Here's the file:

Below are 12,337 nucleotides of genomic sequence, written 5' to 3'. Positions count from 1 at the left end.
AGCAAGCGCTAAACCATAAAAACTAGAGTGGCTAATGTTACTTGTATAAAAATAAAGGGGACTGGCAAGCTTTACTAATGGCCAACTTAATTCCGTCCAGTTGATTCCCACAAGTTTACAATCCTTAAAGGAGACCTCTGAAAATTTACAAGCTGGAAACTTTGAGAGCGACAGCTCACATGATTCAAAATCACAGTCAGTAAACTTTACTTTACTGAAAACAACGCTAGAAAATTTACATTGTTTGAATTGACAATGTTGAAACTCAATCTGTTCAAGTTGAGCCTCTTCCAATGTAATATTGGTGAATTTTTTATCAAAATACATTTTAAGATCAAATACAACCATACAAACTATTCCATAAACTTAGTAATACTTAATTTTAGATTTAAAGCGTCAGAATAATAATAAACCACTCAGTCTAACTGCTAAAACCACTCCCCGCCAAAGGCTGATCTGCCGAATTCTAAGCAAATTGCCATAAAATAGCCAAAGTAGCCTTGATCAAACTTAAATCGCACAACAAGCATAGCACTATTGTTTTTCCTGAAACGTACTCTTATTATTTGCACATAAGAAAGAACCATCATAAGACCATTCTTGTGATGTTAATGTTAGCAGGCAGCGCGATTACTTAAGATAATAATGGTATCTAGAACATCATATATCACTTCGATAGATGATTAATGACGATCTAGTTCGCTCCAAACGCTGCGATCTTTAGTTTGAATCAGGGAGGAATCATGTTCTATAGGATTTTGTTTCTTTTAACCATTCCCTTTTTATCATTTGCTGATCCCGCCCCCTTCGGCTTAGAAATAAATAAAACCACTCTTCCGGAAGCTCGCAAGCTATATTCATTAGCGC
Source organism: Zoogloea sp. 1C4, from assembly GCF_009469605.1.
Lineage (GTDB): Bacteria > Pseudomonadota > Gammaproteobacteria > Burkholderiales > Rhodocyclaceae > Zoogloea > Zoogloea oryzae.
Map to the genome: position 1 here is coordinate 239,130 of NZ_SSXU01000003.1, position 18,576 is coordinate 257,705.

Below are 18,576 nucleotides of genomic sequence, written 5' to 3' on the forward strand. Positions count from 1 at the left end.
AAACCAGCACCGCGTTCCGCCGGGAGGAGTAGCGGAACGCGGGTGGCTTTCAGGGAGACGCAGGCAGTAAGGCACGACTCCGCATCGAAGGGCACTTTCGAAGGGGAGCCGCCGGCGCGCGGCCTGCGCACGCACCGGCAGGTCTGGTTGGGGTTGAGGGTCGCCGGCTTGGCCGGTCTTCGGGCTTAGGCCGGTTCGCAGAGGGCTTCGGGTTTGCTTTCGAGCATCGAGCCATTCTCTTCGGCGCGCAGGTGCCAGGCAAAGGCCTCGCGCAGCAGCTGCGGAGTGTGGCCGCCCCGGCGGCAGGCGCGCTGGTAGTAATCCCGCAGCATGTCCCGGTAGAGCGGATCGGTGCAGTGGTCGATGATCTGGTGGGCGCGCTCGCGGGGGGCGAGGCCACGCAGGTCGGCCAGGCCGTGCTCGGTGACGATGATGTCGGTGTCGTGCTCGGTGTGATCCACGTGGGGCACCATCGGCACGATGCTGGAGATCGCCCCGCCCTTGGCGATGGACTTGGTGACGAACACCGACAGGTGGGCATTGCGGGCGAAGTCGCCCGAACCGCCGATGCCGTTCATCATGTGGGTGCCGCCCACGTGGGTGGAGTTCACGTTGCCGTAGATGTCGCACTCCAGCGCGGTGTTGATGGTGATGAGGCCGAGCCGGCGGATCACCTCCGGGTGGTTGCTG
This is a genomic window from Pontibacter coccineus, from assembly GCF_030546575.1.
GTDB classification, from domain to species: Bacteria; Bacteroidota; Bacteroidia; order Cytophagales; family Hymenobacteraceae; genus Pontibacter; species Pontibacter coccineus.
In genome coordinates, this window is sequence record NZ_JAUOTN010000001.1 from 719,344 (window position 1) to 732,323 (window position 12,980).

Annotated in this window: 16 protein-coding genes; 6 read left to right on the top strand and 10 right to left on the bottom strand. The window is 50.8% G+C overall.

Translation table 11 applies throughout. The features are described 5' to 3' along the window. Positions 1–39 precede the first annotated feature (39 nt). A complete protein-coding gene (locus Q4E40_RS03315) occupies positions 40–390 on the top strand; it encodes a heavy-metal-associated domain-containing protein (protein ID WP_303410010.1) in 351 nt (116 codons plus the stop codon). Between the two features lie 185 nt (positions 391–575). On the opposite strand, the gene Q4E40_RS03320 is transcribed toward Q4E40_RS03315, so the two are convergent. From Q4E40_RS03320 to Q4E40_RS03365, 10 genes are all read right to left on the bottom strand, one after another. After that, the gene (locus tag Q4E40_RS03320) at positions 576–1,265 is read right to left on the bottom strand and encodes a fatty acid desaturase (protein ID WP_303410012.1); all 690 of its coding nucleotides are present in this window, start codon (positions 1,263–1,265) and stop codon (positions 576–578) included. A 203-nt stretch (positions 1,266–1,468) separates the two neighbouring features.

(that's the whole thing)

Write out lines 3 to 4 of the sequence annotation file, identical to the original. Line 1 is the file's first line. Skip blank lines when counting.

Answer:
Source organism: Zoogloea sp. 1C4, from assembly GCF_009469605.1.
Lineage (GTDB): Bacteria > Pseudomonadota > Gammaproteobacteria > Burkholderiales > Rhodocyclaceae > Zoogloea > Zoogloea oryzae.